Paedophilia has recently been a topic of much discussion by the press, mostly due to the horrible murder of Sarah Payne, and many other more recent cases such as that of Holly Wells and Jessica Chapman. Now that the media has picked up on this it’s becoming very much like a witch hunt, a man who smiles at a child because he thinks the child is cute, or funny is labelled a paedophile, the recent controversy over Michael Jackson is another example of media hype. The fuss over the Brass Eye special in which Chris Morris took the Mickey out of the press’s hype is an example of how angry the excitement behind the issue is making people. The program wasn’t bad, it was funny, it made some excellent points about people jumping to conclusions, but it wasn’t this the public objected to. It was the fact he was talking about paedophilia, and not using the hushed, serious tones it is felt should be used.

Talking about paedophilia has become taboo. Not talking about it in a horrible, disgusting way, but merely discussing the subject of it is no longer acceptable in public places. For example, my friends and I were having one of our long conversations about a great many subjects in Burger Star. The conversation turned to paedophilia; it was something along the lines of “what do you think should be done about it?” Anyway, no sooner had the P-word been uttered when a woman said very loudly “shut the fuck up!” We carried on talking, assuming she wasn’t talking to us, after all, we hadn’t said anything rude or offensive. Suddenly she was standing next to us, “I said shut the fuck up about that!” We were stunned, we asked her what we should stop talking about, she answered “you know, paedophilia, you don’t talk about that in public, it’s disgusting,” we agreed with her that it is disgusting and that was why we were talking about it, we explained our conversation, she seemed un-affected, she repeated that she “don’t wanna hear that word so you can shut the fuck up!” the irony of that made us laugh, she was swearing at us for using a word she didn’t want to hear. Possibly laughing was a mistake, because the manager threw us out, but the point still stands.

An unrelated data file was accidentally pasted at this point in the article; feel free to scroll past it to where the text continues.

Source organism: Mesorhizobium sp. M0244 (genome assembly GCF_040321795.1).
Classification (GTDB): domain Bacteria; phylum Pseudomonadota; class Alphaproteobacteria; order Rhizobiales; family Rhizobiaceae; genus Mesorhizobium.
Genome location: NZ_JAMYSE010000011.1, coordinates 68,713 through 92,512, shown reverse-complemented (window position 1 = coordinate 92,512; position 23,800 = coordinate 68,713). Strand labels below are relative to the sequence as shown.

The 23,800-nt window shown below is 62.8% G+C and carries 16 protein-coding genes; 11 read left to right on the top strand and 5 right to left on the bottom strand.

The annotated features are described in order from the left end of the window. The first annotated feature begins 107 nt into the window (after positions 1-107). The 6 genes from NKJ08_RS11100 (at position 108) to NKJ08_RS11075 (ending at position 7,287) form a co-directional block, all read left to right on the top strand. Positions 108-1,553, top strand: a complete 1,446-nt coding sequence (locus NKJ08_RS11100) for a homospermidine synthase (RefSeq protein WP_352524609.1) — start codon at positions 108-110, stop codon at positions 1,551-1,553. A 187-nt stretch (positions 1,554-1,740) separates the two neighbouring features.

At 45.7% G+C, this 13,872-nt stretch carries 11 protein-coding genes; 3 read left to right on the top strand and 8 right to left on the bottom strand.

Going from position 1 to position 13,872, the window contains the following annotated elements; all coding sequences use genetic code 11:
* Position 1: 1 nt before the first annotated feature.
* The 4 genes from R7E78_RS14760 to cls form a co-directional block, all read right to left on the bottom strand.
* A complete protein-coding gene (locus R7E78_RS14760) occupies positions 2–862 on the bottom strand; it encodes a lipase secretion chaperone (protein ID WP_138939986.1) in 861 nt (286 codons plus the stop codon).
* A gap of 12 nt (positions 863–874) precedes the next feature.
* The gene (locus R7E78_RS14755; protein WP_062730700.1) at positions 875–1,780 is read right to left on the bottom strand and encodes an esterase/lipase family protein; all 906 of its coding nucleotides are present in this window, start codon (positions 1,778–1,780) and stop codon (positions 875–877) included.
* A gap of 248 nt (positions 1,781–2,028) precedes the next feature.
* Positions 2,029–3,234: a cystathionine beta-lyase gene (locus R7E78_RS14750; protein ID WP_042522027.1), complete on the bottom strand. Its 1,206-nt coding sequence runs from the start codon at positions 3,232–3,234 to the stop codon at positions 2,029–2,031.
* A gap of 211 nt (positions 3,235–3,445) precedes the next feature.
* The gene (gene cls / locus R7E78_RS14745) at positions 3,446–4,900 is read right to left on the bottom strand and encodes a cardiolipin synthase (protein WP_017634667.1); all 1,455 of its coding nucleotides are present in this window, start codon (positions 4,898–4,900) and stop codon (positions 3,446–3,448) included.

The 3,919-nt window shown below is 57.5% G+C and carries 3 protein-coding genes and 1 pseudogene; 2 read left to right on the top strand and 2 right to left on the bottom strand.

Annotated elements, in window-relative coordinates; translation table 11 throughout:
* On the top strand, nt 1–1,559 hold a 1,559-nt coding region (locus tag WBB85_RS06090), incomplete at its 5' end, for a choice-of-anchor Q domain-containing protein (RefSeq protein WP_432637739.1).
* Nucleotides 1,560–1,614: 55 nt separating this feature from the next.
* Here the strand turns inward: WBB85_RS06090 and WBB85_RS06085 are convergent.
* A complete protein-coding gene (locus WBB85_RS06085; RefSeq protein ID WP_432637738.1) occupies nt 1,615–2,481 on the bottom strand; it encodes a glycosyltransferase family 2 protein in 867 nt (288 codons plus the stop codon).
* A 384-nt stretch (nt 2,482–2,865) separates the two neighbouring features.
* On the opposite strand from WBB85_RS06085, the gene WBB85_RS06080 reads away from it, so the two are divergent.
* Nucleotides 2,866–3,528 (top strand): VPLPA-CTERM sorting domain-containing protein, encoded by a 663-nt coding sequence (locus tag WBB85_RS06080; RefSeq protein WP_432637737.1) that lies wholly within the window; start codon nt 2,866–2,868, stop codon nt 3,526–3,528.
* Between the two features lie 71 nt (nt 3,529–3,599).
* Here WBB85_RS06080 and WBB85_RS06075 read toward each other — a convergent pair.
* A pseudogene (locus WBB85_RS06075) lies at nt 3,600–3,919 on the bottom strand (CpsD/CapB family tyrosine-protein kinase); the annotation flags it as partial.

The above incident is not isolated, I have been told not to discuss paedophilia in public by no fewer than five people, all seemingly convinced that paedophile is a dirty word. It isn’t if it becomes so taboo we can’t discuss it, how are we meant to deal with it? Media hype is turning a serious subject into a taboo which must be kept secret, that helps nobody!

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